A robust turkey hatch coupled with good spring weather and the cyclic 17-year emergence of cicadas probably is contributing to a marked improvement in Ohio’s fall wild turkey-hunting season kill.
For the first nine days of the fall season, Ohio turkey hunters killed 575 birds in the 55 counties opened to the activity. For the first nine days in 2015 that figure stood at 401 birds. The 575 figure represents about one-third the total number of turkeys killed during the entire 2015 fall season, too.
Also, for 2014 the tally was 297 birds, though a statistical caveat exists for that last number. This numerically necessary asterisk comes because in 2014 the fall turkey season was delayed by two days – until a Monday instead of opening on a Saturday – in order to accommodate the-then two-day early two-day/weekend muzzle-loader-only/antlerless-only deer hunting season.
Regardless, Ohio’s 2016 fall turkey hunting season is off and running. So far six Ohio counties have to-date kill numbers of at least 20 birds each. And in all of them the gains are truly eye-popping. All in spite of the fact that the sale of fall turkey tags is off five percent, says an Ohio Division of Wildlife official.
When the numbers are crunched, after the season’s first nine days the current list of county leaders (with their respective 2015 to-date figures in parentheses) are: Tuscarawas – 25 (6); Holmes – 24 (3); Perry – 22 (11); Jackson – 21 (11); Noble – 21 (7); and Monroe – 20 (6).
Other noteworthy advances (again with their respective 2015 to-date numbers in parentheses) include: Athens County – 14 (5); Guernsey County – 15 (6); Harrison County – 17 (8); Morgan County – 18 (5); Muskingum County – 19 (9); and Washington County – 18 (8).
Perennial leader Ashtabula County is not on top of the leader board – at least not yet – but still has posted a good to-date kill of 19 birds, which is the same to-date number that hunters there reported in 2015.
However, Ashtabula County is in company with five other counties that have recorded identical first nine-day fall turkey-hunting season kills for 2015 and 2016. Besides Ashtabula County these counties with their respective figures are Butler – 4; Defiance – 5; Lake – 3; Scioto – 5; and Stark – 9.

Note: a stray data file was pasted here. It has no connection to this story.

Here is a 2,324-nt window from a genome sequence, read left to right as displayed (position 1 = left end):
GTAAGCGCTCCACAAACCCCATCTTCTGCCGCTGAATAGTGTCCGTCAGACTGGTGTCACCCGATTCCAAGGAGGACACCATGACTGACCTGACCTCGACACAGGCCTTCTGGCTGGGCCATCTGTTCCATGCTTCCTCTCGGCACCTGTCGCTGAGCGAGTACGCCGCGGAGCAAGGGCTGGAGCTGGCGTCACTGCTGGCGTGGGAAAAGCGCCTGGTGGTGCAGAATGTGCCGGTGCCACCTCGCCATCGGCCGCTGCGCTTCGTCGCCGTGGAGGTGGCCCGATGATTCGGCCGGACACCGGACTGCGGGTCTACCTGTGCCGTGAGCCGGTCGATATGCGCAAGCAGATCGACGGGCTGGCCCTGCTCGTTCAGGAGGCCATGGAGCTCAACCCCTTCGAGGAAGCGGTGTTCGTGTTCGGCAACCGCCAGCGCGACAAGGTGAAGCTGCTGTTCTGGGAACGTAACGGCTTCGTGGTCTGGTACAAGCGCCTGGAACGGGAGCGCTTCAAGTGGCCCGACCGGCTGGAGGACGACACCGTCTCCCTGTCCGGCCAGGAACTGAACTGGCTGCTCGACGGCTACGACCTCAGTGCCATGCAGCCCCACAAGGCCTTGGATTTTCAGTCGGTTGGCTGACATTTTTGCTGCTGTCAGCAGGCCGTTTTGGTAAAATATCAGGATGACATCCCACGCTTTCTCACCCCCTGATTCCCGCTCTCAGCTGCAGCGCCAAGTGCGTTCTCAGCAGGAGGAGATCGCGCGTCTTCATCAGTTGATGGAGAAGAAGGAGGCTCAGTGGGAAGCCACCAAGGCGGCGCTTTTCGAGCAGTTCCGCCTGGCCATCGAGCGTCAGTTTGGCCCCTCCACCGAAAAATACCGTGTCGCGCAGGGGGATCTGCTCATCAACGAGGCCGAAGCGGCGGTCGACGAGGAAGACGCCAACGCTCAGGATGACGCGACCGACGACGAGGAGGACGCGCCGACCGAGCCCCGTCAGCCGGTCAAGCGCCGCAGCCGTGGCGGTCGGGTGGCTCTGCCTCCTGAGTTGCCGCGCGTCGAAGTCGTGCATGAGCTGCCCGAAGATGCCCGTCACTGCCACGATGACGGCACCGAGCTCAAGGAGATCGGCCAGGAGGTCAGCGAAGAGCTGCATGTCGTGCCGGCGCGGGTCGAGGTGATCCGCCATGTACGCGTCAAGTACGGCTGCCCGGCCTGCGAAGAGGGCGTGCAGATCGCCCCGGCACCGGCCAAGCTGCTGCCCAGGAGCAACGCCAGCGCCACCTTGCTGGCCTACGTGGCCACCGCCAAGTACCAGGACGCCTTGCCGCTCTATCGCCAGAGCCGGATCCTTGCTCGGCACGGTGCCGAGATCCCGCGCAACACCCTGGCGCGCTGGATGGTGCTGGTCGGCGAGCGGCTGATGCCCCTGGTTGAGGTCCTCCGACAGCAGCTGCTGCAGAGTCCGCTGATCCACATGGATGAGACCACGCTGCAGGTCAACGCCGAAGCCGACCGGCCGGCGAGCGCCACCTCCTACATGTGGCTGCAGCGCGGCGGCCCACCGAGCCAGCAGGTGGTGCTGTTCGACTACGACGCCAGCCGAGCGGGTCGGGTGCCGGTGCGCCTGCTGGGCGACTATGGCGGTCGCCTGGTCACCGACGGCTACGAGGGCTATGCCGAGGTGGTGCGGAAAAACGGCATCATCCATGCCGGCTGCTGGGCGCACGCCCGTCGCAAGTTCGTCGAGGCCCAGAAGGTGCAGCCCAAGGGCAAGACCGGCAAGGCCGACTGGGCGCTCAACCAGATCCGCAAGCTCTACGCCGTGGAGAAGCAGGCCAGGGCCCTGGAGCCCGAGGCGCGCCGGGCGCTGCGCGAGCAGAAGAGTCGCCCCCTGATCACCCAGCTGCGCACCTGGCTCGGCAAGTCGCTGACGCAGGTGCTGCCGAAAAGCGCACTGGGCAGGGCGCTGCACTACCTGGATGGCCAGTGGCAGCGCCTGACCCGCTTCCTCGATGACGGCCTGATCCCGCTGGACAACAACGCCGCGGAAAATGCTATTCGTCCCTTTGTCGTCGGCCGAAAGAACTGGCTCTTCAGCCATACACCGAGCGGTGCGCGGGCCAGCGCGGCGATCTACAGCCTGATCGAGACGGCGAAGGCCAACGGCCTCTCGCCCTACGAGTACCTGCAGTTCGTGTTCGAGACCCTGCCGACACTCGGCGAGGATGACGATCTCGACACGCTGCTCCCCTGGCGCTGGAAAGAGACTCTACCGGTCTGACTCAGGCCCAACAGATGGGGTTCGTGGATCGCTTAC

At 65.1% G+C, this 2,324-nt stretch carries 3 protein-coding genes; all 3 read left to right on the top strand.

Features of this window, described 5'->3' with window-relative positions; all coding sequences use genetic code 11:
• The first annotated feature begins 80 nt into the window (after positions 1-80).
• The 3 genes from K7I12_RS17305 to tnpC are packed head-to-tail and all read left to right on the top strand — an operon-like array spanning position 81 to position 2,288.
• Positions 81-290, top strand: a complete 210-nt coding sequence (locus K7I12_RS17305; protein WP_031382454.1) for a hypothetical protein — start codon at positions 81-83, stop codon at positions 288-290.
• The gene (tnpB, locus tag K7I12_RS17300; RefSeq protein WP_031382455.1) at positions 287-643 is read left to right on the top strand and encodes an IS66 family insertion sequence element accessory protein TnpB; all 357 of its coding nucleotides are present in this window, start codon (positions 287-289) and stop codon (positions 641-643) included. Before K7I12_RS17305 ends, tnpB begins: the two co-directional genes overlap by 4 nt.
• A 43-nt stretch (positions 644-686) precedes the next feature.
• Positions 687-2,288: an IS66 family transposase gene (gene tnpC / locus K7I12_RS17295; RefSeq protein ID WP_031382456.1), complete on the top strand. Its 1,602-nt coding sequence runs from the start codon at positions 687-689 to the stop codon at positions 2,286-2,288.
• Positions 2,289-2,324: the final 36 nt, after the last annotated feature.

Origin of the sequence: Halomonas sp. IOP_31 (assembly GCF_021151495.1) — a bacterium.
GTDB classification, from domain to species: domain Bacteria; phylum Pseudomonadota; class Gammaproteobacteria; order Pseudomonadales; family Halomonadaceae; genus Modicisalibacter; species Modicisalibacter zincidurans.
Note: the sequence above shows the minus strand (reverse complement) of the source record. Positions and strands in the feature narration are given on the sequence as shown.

“This is nothing surprising, and is related to (the so-called) ‘Brood V’ cicadas hatch this past May and June,” said Mike Reynolds, The Ohio Division of Wildlife’s wildlife research administrator.
Cicadas do two things that benefit wild turkeys, says Reynolds.
“Poults have a ready source of high protein that helps them grow fast, and also cicada abundance improves young bird survivability since the birds didn’t have to move as much and which made them less vulnerable to predators,” Reynolds said.
A second component is that even small predators like skunks, raccoons, and possums that otherwise would have been scouting for wild turkey eggs and poults were themselves feasting on the cicadas, Reynolds said.
Interestingly, however, about the only place in eastern Ohio which did not see a large Brood V emergence was in Ashtabula and Trumbull counties; both of which did not see marked gains in their respective nine-day turkey kill.
Also, and based on the season’s first nine days, 15 counties have posted to-date fall turkey-hunting season declines. In alphabetical order (and with their respective 2015 to-date numbers in parentheses) these counties are: Adams – 6 (10); Belmont – 6 (9); Brown – 5 (11); Clermont – 6 (9); Columbiana – 8 (14); Delaware – 1 (4); Fairfield – 5 (7); Hamilton – zero (1) (Hamilton is also the only county opened to fall turkey hunting that has yet to record a bird killed to-date for 2016); Highland – 9 (13); Hocking – 14 (15); Morrow – 1 (4); Portage – 9 (11); Trumbull – 6 (16); Warren – 3 (4); and Wayne – 2 (3).
Reynolds said that a fall turkey hunt – especially this year with a bumper crop of birds is “a great opportunity for people who want to put a bird on the Thanksgiving Day dinner table.”
“I can see us easily harvesting 2,000 or more birds this year,” Reynolds said as well. “Those who are buying permits are enjoying better success. There are a lot of birds out there and the birds are moving around much more in part because the acorn crop isn’t very good this year.”
Of course, much time remains for these deficit-recording counties to dust themselves off and regroup. Ohio’s fall wild turkey-hunting season runs through November 27th. Hunting hours are 30 minutes before sunrise until sunset. Birds of either sex are legal game.
As far as other rules and regulations go in chasing fall wild turkeys, some of the highlights include that hunters must buy a separate fall tag as any unused spring tag is not valid, Reynolds notes.
In 2015, Ohio’s fall wild turkey hunters killed 1,535 birds. The top counties last year were Ashtabula - 73 birds; Hocking -52 birds; Gallia – 50 birds; Trumbull – also 50 birds; and Geauga – 45 birds.
The breakdown in the sex and age component of the 2015 fall turkey kill was 45 percent adult female, 28 percent adult male, 15 percent juvenile female, and 12 percent juvenile male.
Reynolds says that while some fall turkey hunters are dedicated their numbers are small. In fact, fall turkey tag sales are off five percent from what they were in 2015.
Last year the Ohio Division of Wildlife sold 8,027 fall wild turkey hunting permits. The largest number of Ohio fall wild turkey hunting permits ever sold was the 15,469 in 2002.
Ohio has had a fall wild turkey hunting season since 1996 when it was opened in just 22 counties.
- Jeffrey L. FrischkornJFrischk@Ameritech.net